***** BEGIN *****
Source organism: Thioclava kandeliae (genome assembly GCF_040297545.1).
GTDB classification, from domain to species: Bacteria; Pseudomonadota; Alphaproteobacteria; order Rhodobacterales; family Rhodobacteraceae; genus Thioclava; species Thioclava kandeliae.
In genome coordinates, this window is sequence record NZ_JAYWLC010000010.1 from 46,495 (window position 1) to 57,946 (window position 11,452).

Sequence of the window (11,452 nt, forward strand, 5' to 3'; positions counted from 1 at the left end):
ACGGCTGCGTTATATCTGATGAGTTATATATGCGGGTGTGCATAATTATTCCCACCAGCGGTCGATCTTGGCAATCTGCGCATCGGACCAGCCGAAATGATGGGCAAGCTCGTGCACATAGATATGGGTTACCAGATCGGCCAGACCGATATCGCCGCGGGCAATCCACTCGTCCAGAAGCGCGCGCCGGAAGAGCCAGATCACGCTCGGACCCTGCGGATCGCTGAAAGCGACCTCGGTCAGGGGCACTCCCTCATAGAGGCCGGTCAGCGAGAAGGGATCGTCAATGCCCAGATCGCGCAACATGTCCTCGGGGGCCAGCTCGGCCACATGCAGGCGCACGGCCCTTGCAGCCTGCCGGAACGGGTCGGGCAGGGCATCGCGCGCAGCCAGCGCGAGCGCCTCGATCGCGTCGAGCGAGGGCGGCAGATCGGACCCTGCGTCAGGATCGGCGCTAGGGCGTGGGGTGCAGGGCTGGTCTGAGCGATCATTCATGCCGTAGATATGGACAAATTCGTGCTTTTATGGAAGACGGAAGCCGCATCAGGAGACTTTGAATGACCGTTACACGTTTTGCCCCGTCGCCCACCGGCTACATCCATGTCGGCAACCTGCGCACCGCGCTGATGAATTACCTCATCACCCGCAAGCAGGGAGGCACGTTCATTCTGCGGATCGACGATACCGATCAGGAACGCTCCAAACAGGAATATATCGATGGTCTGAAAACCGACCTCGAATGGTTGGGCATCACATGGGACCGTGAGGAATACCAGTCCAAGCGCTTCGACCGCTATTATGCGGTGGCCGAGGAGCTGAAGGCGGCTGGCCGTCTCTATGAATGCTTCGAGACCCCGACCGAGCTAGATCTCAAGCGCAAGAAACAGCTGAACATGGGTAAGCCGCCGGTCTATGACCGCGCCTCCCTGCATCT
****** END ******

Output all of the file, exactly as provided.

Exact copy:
Source organism: Thioclava kandeliae (genome assembly GCF_040297545.1).
GTDB classification, from domain to species: Bacteria; Pseudomonadota; Alphaproteobacteria; order Rhodobacterales; family Rhodobacteraceae; genus Thioclava; species Thioclava kandeliae.
In genome coordinates, this window is sequence record NZ_JAYWLC010000010.1 from 46,495 (window position 1) to 57,946 (window position 11,452).

Sequence of the window (11,452 nt, forward strand, 5' to 3'; positions counted from 1 at the left end):
ACGGCTGCGTTATATCTGATGAGTTATATATGCGGGTGTGCATAATTATTCCCACCAGCGGTCGATCTTGGCAATCTGCGCATCGGACCAGCCGAAATGATGGGCAAGCTCGTGCACATAGATATGGGTTACCAGATCGGCCAGACCGATATCGCCGCGGGCAATCCACTCGTCCAGAAGCGCGCGCCGGAAGAGCCAGATCACGCTCGGACCCTGCGGATCGCTGAAAGCGACCTCGGTCAGGGGCACTCCCTCATAGAGGCCGGTCAGCGAGAAGGGATCGTCAATGCCCAGATCGCGCAACATGTCCTCGGGGGCCAGCTCGGCCACATGCAGGCGCACGGCCCTTGCAGCCTGCCGGAACGGGTCGGGCAGGGCATCGCGCGCAGCCAGCGCGAGCGCCTCGATCGCGTCGAGCGAGGGCGGCAGATCGGACCCTGCGTCAGGATCGGCGCTAGGGCGTGGGGTGCAGGGCTGGTCTGAGCGATCATTCATGCCGTAGATATGGACAAATTCGTGCTTTTATGGAAGACGGAAGCCGCATCAGGAGACTTTGAATGACCGTTACACGTTTTGCCCCGTCGCCCACCGGCTACATCCATGTCGGCAACCTGCGCACCGCGCTGATGAATTACCTCATCACCCGCAAGCAGGGAGGCACGTTCATTCTGCGGATCGACGATACCGATCAGGAACGCTCCAAACAGGAATATATCGATGGTCTGAAAACCGACCTCGAATGGTTGGGCATCACATGGGACCGTGAGGAATACCAGTCCAAGCGCTTCGACCGCTATTATGCGGTGGCCGAGGAGCTGAAGGCGGCTGGCCGTCTCTATGAATGCTTCGAGACCCCGACCGAGCTAGATCTCAAGCGCAAGAAACAGCTGAACATGGGTAAGCCGCCGGTCTATGACCGCGCCTCCCTGCATCT